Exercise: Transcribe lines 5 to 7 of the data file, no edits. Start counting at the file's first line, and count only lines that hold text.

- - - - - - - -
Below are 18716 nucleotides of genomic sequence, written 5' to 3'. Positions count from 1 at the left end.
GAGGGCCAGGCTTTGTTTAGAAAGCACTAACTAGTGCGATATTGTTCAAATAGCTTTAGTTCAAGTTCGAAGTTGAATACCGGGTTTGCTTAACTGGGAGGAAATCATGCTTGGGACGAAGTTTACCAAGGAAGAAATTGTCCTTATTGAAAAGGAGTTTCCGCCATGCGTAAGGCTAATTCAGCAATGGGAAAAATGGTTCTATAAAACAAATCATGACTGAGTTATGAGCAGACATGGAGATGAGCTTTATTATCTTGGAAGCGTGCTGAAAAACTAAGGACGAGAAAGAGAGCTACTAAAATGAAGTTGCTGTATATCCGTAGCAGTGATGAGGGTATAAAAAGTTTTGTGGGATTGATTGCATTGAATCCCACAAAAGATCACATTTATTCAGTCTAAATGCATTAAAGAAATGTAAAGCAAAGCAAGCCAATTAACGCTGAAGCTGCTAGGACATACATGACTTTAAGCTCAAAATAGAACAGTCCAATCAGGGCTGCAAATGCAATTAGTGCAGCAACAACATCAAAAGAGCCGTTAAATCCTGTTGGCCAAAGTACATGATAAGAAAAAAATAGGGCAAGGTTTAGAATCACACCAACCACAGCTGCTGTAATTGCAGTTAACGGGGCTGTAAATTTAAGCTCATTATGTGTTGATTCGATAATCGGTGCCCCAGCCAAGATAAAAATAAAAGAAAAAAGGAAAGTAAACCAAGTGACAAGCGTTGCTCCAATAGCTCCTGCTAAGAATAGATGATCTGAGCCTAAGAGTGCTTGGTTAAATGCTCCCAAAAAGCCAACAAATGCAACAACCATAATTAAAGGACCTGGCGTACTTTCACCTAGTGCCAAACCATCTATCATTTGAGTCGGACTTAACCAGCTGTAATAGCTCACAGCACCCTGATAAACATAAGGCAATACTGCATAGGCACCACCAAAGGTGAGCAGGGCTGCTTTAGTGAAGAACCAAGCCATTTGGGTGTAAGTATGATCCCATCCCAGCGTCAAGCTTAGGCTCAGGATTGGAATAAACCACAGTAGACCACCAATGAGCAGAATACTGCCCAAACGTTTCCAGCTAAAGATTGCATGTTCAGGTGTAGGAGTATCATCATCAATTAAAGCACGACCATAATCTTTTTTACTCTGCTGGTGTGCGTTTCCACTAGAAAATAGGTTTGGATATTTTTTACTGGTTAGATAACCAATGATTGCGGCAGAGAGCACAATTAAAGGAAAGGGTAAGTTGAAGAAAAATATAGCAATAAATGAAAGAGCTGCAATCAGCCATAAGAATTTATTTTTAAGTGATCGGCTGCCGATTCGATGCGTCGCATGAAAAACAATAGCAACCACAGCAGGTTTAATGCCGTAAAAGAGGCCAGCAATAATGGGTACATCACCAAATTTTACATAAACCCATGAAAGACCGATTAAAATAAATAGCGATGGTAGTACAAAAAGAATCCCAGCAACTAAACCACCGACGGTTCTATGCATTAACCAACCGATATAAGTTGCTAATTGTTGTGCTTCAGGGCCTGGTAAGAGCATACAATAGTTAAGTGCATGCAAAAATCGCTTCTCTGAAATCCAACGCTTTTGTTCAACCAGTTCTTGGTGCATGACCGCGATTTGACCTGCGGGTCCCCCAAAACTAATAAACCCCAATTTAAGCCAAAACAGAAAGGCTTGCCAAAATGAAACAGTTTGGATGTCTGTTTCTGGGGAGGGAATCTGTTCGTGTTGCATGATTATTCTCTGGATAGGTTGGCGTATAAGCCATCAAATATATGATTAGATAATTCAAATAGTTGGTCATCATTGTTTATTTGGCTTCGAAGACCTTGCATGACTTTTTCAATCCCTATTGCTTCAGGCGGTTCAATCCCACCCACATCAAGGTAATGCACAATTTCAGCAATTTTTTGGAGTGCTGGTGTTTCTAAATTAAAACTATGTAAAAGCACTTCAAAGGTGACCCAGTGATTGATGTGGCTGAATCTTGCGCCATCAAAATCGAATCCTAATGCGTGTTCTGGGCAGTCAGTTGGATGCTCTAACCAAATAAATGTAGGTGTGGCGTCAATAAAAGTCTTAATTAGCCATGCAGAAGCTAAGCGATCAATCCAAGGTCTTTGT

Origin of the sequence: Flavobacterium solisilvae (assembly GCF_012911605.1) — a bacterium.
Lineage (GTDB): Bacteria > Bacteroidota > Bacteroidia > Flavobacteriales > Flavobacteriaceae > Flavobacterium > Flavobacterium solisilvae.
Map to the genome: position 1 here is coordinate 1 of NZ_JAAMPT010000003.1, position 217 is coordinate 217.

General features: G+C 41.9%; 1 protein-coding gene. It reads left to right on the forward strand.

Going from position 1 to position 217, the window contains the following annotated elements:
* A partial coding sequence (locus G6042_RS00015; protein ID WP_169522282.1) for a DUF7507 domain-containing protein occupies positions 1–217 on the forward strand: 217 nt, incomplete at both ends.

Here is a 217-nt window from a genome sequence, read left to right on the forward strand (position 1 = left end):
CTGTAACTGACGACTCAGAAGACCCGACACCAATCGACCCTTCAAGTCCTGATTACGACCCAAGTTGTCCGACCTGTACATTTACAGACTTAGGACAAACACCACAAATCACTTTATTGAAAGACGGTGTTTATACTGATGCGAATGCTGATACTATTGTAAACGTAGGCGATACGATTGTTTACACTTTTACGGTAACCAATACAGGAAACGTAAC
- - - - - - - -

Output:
Map to the genome: position 1 here is coordinate 1 of NZ_JAAMPT010000003.1, position 217 is coordinate 217.

General features: G+C 41.9%; 1 protein-coding gene. It reads left to right on the forward strand.

Going from position 1 to position 217, the window contains the following annotated elements: